California’s Poppy Bloom so Big You Can See It From Space
Thanks to Matador Network for letting us know that California’s poppy bloom was so bright this year (and safe from Instagram tramplers) that it could be seen from space.
See NASA’s Photos – Happy Spring! Enjoy some flower gazing from space!
Near the western tip of the Mojave Desert (Northwest of Lancaster and Palmdale, and a few miles west of NASA’s Armstrong Flight Research Center) fields of poppies colored the landscape a bright orange this spring.
On April 14, 2020, the Operational Land Imager (OLI) on the Landsat 8 satellite (483 miles high in orbit) acquired images of vast blooms in the Antelope Valley California Poppy Reserve when poppy flowers in the valley were thought to be at or near their peak.
The flowers bloomed after Southern California received significant rainfall in March and April 2020. This spring, Lancaster received around 10.5 inches (27 centimeters) of rain—almost 4 inches (10 centimeters) above normal.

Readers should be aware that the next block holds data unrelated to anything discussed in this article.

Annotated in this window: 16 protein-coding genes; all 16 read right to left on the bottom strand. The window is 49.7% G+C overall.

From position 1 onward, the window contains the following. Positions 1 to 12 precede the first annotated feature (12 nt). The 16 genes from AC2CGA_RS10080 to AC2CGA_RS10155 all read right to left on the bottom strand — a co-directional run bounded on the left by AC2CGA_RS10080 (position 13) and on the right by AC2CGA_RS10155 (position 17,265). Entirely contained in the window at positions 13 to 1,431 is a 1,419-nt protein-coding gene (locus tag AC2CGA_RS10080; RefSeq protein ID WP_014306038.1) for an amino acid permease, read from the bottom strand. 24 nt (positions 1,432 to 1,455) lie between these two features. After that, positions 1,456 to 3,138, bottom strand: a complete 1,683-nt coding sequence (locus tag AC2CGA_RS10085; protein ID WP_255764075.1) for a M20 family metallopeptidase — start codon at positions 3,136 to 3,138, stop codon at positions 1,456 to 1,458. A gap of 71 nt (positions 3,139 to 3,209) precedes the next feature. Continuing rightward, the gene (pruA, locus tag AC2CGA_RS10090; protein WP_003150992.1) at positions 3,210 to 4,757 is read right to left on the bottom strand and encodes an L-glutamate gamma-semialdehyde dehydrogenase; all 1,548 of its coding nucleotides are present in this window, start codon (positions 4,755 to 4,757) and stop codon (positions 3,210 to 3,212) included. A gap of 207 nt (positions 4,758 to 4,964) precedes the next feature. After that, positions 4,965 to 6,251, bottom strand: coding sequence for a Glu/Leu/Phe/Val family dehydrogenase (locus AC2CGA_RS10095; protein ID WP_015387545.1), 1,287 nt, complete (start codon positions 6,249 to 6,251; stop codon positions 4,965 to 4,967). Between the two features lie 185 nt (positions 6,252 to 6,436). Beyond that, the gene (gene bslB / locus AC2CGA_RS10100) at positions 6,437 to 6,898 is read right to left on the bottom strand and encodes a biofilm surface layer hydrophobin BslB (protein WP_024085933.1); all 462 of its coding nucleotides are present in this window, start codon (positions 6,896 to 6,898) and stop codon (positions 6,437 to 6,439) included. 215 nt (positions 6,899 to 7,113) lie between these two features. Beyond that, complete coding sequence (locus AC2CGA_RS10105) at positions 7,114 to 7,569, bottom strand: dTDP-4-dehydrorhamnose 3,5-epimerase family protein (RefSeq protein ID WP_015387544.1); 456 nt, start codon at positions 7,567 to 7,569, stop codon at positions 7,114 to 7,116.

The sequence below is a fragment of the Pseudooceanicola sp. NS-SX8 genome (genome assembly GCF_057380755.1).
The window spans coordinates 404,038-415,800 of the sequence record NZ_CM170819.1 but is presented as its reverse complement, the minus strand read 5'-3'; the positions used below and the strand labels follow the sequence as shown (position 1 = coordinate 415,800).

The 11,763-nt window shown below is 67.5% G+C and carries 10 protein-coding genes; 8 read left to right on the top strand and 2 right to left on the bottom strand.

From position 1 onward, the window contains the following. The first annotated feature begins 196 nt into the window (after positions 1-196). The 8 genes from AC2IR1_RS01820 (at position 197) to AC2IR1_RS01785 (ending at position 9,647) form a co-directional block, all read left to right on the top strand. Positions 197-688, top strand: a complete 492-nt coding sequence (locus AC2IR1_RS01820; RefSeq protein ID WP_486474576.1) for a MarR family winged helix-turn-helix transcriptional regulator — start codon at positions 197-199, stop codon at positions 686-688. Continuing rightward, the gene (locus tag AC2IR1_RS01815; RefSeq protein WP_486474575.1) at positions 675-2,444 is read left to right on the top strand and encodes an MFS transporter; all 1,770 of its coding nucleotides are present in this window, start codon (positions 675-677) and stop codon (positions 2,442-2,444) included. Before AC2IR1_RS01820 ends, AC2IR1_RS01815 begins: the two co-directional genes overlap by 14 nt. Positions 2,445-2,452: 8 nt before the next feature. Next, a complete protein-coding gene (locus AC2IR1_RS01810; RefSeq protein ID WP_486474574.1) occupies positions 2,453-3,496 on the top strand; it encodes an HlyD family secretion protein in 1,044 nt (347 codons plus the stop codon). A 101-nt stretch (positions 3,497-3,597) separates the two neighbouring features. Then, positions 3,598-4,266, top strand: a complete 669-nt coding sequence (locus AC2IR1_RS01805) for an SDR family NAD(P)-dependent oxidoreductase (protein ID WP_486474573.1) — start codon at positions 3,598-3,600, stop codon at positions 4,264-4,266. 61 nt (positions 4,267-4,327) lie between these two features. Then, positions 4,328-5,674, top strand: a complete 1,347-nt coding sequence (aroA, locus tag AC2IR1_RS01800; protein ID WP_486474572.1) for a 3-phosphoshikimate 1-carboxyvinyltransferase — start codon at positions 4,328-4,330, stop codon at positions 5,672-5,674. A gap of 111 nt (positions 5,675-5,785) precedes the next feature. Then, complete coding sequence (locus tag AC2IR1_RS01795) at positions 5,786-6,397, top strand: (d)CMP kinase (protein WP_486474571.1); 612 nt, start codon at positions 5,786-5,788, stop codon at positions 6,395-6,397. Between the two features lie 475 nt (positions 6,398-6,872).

The extra rain may cause the poppies to stick around longer than usual and result in an above-average wildflower year. Park officials called this bloom an “unexpected” surprise due to the late-season rains.
- Read the full story at NASA.gov
- View the online live stream – It’s not too impressive now (Mid-May) just FYI – the peak was mid April
- Watch the seven-minute guided virtual by tour.
Orange You Glad It’s Spring? ??
After a wet March & April 2020, fields of poppies colored @PoppyReserve a bright orange. Park officials called this bloom an “unexpected” surprise due to the late season rains.
— NASA Earth (@NASAEarth) April 29, 2020